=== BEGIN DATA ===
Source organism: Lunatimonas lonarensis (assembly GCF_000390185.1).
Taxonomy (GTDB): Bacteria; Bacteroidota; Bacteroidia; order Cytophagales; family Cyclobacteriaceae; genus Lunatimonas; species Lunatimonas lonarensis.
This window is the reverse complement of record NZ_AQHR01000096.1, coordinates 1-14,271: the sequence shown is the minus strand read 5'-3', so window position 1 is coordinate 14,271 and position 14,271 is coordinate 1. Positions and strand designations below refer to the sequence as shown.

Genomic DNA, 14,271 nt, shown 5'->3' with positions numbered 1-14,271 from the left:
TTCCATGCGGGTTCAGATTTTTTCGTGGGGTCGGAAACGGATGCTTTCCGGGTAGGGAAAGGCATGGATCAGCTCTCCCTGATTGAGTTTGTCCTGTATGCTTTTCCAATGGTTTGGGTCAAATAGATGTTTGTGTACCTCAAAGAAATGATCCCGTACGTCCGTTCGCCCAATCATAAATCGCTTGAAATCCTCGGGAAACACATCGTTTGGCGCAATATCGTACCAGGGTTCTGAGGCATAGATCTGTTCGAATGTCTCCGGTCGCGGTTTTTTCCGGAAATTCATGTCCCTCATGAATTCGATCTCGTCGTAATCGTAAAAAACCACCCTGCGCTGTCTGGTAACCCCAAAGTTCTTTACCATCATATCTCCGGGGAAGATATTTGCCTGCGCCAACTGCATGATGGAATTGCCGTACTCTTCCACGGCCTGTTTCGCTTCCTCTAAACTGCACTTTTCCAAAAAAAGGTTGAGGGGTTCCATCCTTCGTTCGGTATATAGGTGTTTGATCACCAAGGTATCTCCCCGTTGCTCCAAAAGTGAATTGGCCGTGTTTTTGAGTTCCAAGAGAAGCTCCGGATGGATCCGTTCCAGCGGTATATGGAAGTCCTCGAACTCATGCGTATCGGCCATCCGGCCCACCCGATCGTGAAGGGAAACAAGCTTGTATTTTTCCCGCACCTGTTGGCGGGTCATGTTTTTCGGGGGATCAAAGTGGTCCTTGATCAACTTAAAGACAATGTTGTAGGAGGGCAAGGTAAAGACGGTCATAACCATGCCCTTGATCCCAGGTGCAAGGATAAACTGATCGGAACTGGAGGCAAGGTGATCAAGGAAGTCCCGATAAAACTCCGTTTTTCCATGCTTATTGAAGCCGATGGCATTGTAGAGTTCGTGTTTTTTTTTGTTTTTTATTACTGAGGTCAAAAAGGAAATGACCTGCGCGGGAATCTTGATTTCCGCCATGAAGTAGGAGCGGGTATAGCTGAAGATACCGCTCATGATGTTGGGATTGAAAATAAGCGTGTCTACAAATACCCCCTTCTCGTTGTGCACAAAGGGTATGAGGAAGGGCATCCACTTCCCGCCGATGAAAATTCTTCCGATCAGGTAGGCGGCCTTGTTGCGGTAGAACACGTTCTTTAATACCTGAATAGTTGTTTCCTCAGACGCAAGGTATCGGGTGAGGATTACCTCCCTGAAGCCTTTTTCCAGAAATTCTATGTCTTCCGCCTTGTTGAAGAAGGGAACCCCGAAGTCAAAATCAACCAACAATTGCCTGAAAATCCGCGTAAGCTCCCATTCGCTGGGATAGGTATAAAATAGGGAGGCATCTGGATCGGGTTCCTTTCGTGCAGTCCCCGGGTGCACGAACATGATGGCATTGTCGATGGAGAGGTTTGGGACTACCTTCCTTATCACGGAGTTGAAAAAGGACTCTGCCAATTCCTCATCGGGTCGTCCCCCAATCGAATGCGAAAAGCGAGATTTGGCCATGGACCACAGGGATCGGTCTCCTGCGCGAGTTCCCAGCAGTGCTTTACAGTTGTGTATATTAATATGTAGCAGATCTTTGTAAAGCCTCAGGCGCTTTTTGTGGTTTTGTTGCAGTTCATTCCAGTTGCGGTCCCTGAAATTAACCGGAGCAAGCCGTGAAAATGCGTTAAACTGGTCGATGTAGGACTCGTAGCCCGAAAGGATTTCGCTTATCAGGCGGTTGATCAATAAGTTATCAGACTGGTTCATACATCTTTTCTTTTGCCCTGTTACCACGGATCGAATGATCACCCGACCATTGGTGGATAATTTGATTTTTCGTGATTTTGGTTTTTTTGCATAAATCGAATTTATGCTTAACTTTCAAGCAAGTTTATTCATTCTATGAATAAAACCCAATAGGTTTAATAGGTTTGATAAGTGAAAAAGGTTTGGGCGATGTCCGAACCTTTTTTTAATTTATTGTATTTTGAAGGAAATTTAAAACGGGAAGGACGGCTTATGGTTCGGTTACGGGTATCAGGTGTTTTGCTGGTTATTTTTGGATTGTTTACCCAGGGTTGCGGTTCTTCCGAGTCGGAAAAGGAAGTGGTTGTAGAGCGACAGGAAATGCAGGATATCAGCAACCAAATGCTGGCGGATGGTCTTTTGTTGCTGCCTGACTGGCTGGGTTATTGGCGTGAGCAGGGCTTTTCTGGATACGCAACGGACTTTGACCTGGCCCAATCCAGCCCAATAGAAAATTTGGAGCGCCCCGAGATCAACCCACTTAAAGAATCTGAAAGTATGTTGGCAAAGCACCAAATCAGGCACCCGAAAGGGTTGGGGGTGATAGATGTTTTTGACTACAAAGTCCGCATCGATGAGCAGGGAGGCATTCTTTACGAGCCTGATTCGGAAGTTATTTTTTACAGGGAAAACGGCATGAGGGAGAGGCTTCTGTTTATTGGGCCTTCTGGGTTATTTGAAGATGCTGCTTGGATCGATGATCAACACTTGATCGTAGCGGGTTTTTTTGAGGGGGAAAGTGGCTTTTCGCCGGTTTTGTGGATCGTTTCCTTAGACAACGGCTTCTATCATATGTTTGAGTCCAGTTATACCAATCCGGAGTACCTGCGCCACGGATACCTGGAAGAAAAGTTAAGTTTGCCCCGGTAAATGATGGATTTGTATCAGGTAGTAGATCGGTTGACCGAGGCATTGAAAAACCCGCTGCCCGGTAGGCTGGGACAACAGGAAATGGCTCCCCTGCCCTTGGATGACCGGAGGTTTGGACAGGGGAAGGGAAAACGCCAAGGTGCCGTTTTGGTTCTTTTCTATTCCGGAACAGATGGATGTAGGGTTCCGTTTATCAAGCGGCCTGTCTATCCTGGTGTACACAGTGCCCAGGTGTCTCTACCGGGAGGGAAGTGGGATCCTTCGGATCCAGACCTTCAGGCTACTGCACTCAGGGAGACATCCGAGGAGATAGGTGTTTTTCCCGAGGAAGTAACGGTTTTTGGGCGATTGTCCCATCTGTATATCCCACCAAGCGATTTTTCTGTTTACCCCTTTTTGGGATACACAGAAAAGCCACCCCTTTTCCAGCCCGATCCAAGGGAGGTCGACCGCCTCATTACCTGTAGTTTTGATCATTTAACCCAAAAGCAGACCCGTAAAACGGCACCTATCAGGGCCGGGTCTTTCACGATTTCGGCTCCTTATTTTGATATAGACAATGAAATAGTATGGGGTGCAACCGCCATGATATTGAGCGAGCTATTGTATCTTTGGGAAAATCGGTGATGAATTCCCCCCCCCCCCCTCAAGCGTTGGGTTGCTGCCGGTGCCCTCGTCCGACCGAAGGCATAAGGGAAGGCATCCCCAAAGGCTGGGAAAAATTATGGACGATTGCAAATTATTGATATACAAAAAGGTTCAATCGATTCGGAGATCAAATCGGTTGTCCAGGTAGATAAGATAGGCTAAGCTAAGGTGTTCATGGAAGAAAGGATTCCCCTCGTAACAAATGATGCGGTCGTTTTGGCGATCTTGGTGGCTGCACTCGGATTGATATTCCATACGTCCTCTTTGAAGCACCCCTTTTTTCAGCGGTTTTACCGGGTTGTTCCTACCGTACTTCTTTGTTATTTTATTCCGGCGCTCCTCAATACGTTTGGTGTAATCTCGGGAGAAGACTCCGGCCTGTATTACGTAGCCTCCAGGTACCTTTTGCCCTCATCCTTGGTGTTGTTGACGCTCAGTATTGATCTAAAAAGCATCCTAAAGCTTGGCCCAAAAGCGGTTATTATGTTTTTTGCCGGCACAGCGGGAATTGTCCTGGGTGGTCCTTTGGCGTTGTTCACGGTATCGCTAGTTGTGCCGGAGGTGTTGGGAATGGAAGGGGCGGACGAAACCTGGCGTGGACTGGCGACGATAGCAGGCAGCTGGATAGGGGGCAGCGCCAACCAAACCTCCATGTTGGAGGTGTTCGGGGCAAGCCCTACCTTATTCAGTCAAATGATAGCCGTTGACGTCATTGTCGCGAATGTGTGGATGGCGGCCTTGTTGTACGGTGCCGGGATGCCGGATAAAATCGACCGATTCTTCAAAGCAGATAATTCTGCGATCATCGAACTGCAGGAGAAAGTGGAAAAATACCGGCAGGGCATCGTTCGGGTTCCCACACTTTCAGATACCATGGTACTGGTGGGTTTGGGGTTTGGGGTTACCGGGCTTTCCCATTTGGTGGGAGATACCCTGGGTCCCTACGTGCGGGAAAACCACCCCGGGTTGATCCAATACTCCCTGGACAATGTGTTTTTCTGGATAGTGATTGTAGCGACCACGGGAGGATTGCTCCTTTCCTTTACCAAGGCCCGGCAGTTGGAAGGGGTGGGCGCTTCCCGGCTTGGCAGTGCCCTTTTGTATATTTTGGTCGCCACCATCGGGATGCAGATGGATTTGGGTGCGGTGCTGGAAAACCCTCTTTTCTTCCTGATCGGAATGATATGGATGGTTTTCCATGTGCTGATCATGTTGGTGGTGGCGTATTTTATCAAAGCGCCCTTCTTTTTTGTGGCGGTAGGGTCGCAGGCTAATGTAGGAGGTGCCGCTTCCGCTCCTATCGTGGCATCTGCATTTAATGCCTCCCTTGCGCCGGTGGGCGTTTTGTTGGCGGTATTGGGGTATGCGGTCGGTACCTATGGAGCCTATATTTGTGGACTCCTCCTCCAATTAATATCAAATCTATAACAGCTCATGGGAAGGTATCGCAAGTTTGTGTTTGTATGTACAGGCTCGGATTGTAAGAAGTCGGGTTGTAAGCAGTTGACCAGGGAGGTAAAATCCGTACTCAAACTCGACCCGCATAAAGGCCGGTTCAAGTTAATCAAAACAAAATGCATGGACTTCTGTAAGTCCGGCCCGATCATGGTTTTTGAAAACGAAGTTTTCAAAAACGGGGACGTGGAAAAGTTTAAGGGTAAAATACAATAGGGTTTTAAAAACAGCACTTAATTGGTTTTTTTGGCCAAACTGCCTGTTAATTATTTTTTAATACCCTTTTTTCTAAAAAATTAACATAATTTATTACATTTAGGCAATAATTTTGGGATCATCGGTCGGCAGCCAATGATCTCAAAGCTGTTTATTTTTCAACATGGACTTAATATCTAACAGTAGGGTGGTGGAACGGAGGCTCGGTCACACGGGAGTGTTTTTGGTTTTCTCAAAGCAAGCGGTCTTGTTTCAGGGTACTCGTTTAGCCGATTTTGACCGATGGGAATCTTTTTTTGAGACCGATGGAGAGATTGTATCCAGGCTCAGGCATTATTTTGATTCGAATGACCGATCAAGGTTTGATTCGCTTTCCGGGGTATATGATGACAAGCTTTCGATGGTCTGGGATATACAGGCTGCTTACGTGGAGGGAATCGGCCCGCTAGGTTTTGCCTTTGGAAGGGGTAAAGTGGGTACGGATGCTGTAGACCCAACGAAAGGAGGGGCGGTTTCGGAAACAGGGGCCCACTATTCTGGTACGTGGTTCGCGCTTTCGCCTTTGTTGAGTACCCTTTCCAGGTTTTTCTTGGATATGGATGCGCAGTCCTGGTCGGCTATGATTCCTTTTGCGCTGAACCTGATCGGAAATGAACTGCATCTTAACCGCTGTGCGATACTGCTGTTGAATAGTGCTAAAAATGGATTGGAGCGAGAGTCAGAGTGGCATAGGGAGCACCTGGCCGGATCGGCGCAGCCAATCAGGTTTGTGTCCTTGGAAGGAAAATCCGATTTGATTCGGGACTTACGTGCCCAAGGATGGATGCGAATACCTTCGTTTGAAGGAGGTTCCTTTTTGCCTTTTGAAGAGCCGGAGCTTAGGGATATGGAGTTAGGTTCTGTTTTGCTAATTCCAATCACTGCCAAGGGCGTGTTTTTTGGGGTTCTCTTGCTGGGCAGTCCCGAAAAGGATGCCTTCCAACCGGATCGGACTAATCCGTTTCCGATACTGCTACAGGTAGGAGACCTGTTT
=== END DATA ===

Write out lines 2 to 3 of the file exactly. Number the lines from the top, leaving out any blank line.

Taxonomy (GTDB): Bacteria; Bacteroidota; Bacteroidia; order Cytophagales; family Cyclobacteriaceae; genus Lunatimonas; species Lunatimonas lonarensis.
This window is the reverse complement of record NZ_AQHR01000096.1, coordinates 1-14,271: the sequence shown is the minus strand read 5'-3', so window position 1 is coordinate 14,271 and position 14,271 is coordinate 1. Positions and strand designations below refer to the sequence as shown.